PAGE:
Ivan Konstantinovich Aivazovsky
- View of Constantinople and the Bosphorus
- signed in Cyrillic and dated 1856 lower right
- oil on canvas
- 124.5 by 195.5cm., 49 by 77in.
Purchased at the above sale by the present owner
Bank Austria Kunstforum, Aiwasowski, Maler des Meeres, (exh. cat.),Vienna, 2011, no. 13, illustrated
A tour de force of Aivazovsky's evocation of light and atmosphere, this panoramic view of Constantinople is one of his most spectacular landscapes. Completed in 1856, the work was painted at the height of the artist's career.
Aivazovsky first visited Constantinople in 1845 as part of his duties as official painter to the Russian Admiralty, a role to which he had been appointed eight years previously by Tsar Nicholas I. Aivazovsky travelled widely during his career, claiming that 'travelling...can only enhance the love of art.' He was to visit cities across Europe with the Admiralty, but felt a special affinity towards Constantinople, noting that 'There is probably nowhere in the world as majestic as that town, when you're there you forget about Naples and Venice.'
His first visit to the city came as part of an expedition along the Anatolian coast. During this voyage Aivazovsky made many sketches, which he worked up into paintings in his studio in his home town, Theodosia, situated just two hundred miles across the Black Sea from Constantinople. Having grown up in a busy port town, Aivazovsky felt a particular affinity to Constantinople. The cities were linked both culturally and economically and both hosted large Armenian communities, leading the Ottomans to refer to Theodosia as Küçük Stambul, or little Istanbul.
Encouraged by his tutor at the St. Petersburg Academy, Maxim Vorobiev (1787-1855), Aivazovsky preferred working from pencil sketches rather than en plein air. This meant that he was able to paint a different view of Constantinople almost every year of his life, depicting different views and varying light conditions. His father paid tribute to his skill in a letter to the critic Stasov, writing, 'I never even knew that he paints human figures so well; there is so much life everywhere, so much brilliance... He painted five enormous landscapes between 15 January and 19 May, spending only twenty-one days on Constantinople...I don't think there is another artist in Europe who surpasses Aivazovsky in this type of painting.'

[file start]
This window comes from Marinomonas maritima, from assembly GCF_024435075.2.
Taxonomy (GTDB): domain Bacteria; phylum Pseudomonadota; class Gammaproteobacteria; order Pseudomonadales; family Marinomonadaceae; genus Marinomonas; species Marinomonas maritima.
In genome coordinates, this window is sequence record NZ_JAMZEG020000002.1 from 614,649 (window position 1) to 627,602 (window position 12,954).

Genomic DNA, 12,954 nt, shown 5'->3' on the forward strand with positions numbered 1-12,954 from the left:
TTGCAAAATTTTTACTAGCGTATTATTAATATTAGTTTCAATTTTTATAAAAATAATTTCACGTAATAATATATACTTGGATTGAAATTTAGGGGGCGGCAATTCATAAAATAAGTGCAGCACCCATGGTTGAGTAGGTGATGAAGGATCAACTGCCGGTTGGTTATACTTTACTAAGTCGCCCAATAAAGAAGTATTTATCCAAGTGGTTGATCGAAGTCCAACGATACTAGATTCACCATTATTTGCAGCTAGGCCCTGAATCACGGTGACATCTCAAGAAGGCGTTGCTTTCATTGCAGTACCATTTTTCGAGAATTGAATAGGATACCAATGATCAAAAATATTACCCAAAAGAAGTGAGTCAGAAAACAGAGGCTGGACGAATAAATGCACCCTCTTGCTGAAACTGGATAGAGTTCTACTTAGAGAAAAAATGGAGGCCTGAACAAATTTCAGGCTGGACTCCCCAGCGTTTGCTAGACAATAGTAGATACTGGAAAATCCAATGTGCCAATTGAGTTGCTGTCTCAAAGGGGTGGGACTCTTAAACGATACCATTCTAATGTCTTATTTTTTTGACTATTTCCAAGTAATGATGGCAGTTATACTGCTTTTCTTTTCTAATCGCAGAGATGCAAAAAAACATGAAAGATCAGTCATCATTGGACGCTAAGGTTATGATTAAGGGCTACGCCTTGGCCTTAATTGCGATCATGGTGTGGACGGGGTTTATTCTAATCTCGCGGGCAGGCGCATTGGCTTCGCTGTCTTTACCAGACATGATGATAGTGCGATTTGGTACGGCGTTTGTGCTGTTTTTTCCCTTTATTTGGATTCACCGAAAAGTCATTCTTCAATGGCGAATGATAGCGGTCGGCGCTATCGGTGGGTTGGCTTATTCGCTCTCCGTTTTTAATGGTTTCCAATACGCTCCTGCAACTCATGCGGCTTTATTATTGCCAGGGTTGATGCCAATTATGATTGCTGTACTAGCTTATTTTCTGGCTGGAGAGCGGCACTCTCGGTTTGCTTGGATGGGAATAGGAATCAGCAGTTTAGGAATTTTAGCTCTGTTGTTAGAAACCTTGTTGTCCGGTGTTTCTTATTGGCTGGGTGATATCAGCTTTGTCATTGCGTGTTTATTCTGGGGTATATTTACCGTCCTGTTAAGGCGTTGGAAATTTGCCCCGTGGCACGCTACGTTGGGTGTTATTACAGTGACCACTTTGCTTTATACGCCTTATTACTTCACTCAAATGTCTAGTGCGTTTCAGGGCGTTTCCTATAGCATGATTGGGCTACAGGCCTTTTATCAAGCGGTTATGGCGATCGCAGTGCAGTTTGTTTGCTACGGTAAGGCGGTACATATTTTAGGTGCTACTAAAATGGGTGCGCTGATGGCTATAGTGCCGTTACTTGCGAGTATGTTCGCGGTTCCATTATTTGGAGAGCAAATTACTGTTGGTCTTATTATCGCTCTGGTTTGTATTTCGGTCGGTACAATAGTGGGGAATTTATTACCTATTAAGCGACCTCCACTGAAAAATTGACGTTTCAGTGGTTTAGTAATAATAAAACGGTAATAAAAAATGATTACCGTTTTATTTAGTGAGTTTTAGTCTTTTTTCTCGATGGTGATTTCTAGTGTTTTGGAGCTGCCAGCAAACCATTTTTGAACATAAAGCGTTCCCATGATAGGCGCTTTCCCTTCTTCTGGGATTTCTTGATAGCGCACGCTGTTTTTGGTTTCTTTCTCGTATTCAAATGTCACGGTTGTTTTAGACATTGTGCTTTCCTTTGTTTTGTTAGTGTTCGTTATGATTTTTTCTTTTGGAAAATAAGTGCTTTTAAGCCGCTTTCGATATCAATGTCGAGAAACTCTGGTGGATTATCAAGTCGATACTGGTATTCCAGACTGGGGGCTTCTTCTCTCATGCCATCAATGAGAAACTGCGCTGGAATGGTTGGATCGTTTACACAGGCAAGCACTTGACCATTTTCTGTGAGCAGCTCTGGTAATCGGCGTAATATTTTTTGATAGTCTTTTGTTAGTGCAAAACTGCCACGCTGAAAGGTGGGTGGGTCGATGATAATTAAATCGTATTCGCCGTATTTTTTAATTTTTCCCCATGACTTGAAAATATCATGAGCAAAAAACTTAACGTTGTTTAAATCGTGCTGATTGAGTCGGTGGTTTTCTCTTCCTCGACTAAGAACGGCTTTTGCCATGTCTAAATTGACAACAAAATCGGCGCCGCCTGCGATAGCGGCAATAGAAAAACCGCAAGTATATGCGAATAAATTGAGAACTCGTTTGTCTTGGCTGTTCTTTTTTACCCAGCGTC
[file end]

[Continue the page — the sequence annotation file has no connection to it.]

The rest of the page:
One of the works to which his father was referring is his 1846 View of Constantinople in Moonlight, now in the State Russian Museum in St Petersburg (fig. 1). Both the present work and the St Petersburg painting originate from one sketch, showing as they do the Golden Horn from the same angle. These paintings are remarkably comparable compositionally, although the Nusretiye, or Victory Mosque, is shown from a different angle in the present work. Aivazovsky found the results of painting from life unrewarding, and would embark on a work only with the complete picture in mind, stating that, 'I compose the subject of a painting in my memory, just as a poet does verse; having made a sketch on a piece of paper, I set to work, and do not leave the canvas, until I have expressed myself upon it with my brush.'
View of Constantinople and the Bosphorus celebrates the beauty and dynamism of a busy port. The Nusretiye Mosque on the right, commissioned by Mahmut II to commemorate his abolition of the Janissary corps in 1826 and built by Kirkor Balyan, displays a distinctive blend of baroque and Islamic architecture, making it an important landmark for navigation of the Bosphorus. The mosque faces the Selimiye Barracks across the Bosphorus, which housed the New Army that replaced the Janissaries. The minarets were reconstructed in 1926 in order to make them taller, and devotional messages and lights would be hung between them so as to be visible by passing ships. Beyond the Nusretiye Mosque a three-masted ship lies at anchor at the mouth of the Golden Horn, beyond which Aivazovsky captures the skyline of Seraglio Point, the Topkapi Palace, and the Haghia Sophia and Blue Mosques backlit by the setting sun.
The calm and serenity of the present work belies the fact that it was painted during the final year of the Crimean War. Despite having spent time making sketches in the besieged city of Sebastopol that year, Aivazovsky makes no reference to the conflict in his painting, instead recalling the Constantinople of peace time he had known ten years earlier. The artist had lived through three wars between Russia and Turkey, yet found himself in the peculiar position of being official painter to the Russian Admiralty, whilst at the same time under the patronage of the Sultans. Aivazovsky used his unique status to philanthropic effect, supporting the Orthodox Church in Turkey, and later in his life donating pictures to an exhibition aimed at helping Turkish Armenians.
In 1857, a year after completing this painting, Aivazovsky returned to Constantinople with his brother where he presented several similar works to the Sultan Abdülaziz, who hung them in the Dolmabahçe Palace. Aivazovsky's paintings adorned the palaces of both Russian Tsars and Turkish Sultans and it is fitting that the 1878 Treaty of San Stefano, which ended a two hundred-year history of Russo-Turkish conflict, was signed in a room hung with his canvases.